Less is more

Football: a sport in which two teams attempt to get a ball 22 centimetres in diameter into their opponent’s goal measuring 8 foot by 24 foot. In a 90 minute match, there should be goals aplenty, right? Well, in a word, no. Last season in the English Premier League – often cited as the world’s best – there was an average of 2.77 goals per game. The figure for Spain’s La Liga was 2.71 while Italy’s Serie A saw an average of just 2.61 goals.

Despite its worldwide popularity, many American sports fans have yet to fully embrace football (or ‘soccer’). The majority of the negativity centres around the claim that there are not enough moments in an average match worthy of celebration. Indeed, two of the ‘big three’ American sports (basketball and American football) rack up huge scores – in the NBA last week the Minnesota Timberwolves beat the New York Knicks by 106 points to 100 – while, across the Atlantic, Manchester United ground out a 0-0 stalemate with Sunderland. In a goalless draw, they might argue, what is there to celebrate (other than the full time whistle)?

However, are points/goals the most important thing when it comes to sport? In terms of success, yes. In terms of drama, not necessarily.

Take, for example, one of the best football matches of 2010 so far. Back in April, in the Champions League semi-final, Inter Milan travelled to Spain to play the second leg of their tie against the mighty Barcelona (the pre-tournament favourites) holding a 3-1 lead. Perhaps sensing a Barcelona backlash, the then Inter Milan coach José Mourinho, set out a defensive team in an ultra-cautious formation, in the hope of stifling Barcelona’s creative play and protecting their lead in order to progress to the final.

What followed was one of the finest defensive displays of all time as Inter Milan played for over an hour with ten men, after Thiago Motta’s red card, and edged out their Spanish opponents, despite losing the second leg 1-0. Despite the lack of goals, what kept the fans (and neutrals, for that matter) on the edge of their seats for 90 minutes was the possibility of a goal being scored or conceded, not that goals were flying in every minute. Tackles, clearances and the ticking down of the clock were rightly cheered, rather than the ball crossing the goal line.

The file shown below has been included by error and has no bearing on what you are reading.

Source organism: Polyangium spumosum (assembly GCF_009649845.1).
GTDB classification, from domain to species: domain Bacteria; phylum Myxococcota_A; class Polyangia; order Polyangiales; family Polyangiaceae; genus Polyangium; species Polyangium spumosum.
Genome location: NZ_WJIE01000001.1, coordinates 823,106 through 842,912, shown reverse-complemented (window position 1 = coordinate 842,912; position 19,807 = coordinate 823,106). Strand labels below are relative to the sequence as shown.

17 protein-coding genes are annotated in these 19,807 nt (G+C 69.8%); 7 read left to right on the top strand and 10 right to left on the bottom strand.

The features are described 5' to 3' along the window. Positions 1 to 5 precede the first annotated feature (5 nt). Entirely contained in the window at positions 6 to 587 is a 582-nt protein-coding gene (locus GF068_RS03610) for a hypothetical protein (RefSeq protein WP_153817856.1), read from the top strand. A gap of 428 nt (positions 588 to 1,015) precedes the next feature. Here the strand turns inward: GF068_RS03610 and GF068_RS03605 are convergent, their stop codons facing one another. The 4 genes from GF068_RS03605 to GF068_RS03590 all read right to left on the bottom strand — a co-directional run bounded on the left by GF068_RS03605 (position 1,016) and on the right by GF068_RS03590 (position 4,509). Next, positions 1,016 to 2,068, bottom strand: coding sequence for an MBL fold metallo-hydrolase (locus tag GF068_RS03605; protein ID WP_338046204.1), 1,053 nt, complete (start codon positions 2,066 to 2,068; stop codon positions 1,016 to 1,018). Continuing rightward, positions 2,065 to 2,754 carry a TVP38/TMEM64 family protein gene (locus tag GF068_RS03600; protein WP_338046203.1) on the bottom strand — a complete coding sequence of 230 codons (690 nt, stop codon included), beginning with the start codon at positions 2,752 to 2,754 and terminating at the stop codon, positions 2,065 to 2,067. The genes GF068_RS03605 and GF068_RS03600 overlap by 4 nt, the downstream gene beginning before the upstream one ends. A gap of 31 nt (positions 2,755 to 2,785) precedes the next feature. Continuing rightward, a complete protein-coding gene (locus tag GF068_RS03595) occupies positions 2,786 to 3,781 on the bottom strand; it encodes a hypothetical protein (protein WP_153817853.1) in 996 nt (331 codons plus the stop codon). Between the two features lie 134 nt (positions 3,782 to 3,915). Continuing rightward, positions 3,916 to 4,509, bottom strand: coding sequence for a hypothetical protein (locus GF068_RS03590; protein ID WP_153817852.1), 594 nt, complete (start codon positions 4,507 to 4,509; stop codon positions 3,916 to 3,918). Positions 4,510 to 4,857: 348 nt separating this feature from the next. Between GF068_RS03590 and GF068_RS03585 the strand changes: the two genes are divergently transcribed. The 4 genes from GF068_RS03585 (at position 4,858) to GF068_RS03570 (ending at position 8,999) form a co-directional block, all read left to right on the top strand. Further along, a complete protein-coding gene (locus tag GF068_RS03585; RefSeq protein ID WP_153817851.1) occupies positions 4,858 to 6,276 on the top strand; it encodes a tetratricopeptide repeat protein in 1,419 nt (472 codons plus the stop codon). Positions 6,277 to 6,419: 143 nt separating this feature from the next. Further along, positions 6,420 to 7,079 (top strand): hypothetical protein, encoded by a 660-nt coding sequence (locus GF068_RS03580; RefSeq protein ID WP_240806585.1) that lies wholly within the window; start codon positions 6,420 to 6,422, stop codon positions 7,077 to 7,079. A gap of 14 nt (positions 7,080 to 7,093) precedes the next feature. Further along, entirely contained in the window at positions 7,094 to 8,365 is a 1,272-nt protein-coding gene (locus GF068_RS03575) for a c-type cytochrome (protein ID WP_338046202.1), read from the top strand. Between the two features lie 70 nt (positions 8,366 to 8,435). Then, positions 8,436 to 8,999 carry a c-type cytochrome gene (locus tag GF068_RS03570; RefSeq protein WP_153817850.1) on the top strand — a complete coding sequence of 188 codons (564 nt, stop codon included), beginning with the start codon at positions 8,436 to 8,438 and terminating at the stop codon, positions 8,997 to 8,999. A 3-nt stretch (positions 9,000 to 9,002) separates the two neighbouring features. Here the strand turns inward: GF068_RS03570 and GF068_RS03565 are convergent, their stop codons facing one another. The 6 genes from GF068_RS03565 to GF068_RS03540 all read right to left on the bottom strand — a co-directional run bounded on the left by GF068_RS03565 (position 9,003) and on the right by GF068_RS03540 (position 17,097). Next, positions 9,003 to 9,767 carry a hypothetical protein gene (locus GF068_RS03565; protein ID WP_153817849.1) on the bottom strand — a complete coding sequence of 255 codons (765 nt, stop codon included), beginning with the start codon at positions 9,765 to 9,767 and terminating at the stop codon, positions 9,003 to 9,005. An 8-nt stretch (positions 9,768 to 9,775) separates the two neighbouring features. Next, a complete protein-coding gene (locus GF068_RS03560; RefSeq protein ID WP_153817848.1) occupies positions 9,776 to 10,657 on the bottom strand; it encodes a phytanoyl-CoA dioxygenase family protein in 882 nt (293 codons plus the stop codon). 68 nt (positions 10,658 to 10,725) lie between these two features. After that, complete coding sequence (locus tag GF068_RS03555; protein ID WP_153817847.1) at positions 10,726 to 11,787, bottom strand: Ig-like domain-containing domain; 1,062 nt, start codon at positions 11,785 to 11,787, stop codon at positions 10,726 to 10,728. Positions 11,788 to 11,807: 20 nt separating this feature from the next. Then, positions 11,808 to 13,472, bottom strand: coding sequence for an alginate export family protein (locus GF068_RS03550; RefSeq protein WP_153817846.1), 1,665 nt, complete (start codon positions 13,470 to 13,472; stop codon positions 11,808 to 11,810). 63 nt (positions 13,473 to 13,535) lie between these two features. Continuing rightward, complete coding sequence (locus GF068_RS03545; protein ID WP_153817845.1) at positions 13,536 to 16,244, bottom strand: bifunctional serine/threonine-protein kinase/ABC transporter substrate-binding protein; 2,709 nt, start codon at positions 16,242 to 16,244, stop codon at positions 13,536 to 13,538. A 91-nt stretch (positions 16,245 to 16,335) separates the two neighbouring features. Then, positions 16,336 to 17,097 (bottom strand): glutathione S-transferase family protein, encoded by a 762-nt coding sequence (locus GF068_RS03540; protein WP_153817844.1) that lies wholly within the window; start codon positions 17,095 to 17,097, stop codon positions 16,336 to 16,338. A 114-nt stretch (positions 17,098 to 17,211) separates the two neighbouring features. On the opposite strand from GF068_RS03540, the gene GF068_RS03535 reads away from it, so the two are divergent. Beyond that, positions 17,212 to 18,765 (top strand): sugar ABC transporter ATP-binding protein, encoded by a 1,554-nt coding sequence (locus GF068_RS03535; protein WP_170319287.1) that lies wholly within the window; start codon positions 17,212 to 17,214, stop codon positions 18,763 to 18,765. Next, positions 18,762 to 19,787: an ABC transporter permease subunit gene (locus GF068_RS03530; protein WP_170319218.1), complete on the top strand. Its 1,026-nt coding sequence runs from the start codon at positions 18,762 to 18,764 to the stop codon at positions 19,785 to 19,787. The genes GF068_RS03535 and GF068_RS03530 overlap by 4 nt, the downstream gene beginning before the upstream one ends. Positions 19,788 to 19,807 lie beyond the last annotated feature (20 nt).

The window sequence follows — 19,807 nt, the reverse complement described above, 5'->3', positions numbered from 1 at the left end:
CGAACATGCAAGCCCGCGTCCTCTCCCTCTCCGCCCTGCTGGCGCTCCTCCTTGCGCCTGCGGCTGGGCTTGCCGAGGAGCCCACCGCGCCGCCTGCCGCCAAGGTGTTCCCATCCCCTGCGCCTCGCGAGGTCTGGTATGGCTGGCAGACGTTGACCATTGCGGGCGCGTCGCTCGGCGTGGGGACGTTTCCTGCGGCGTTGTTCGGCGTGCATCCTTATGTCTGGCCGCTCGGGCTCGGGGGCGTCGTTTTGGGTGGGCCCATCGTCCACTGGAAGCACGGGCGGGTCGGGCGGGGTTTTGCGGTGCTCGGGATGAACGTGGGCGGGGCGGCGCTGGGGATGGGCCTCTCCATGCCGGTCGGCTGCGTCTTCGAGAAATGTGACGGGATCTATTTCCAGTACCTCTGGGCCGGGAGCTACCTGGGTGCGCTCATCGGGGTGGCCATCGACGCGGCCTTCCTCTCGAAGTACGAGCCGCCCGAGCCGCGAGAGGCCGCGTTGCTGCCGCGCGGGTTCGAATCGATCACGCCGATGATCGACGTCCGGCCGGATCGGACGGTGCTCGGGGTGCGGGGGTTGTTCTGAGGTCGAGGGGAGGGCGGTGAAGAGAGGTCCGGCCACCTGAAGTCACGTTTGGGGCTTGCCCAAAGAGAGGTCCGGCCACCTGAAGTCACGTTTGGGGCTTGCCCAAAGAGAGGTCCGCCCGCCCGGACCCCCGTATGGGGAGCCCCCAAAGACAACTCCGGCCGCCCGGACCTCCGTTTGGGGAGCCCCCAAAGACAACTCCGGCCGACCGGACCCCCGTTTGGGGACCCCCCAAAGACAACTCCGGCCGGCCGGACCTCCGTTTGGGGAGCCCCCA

Is it not true that if goals are hard to come by, when they are scored, it is all the more exciting?

Ironically, it is Steven Warshawsky of American Thinker who best sums it up when he says: “A lack of scoring is not merely an incidental aspect of the game of soccer – it is its essence. That is, the ultimate purpose of soccer is to engage in lots of furious activity to accomplish… absolutely nothing. Not surprisingly, when that elusive goal is scored (if it is scored), ears-shattering howls of euphoria erupt from players, announcers, and spectators alike, as if their very souls were being released from the depths of hell.”

Can you imagine a three-pointer in Basketball generating passion like this?

The failure to appreciate football simply because high scoring matches are uncommon is a failure to appreciate the art of defence. Football managers often allude to being more pleased with their team not conceding goals than scoring them.

Also, to place too much emphasis on the score risks overlooking the tactics and skill involved in scoring in the first place.

For some sports fans, it is a case of the higher score, the higher the quality. That is a view anyone is perfectly entitled to, but in the subtlety of football, less is more.

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3 Responses to Less is more

  1. Educated American soccer enthusiast. says:

    It doesn’t matter how you spin it James, Levein’s tactics were a disgrace. I imagine at home against the Spaniards he’ll be slightly more adventurous and throw a 7th man into midfield….

  2. James says:

    I completely agree with you: Levein’s tactics were utterly shameful, more for the fact he left out an in-form Kenny Miller and employed a ridiculous 4-6-0 formation than for his defensive approach to a difficult away game.

    To me, a more logical 4-5-1 (with Miller as the tireless lone striker) would have stopped the possession and rhythm the Czechs enjoyed for the entire match and certainly would have posed a greater goal threat.

    The point I was making in my post (which was written before Scotland’s embarrassing performance in Prague) was that a lack of goals does not automatically equal a lack of entertainment.

    Your comment raises an interesting issue on whether defensive football is ‘anti football’. I wonder what Levein’s thoughts are on this…

    • Calum says:

      I think James’ post holds up against the mire that was Scotland’s attempted nullification of the Czech Republic. If you were a Czech fan you would feel an enjoyable elation when your team finally did score – and the hope of that will always remain in the face of even the most ardent anti-football. My latest post, which should be up this evening, reflects on that game from a Scottish perspective.

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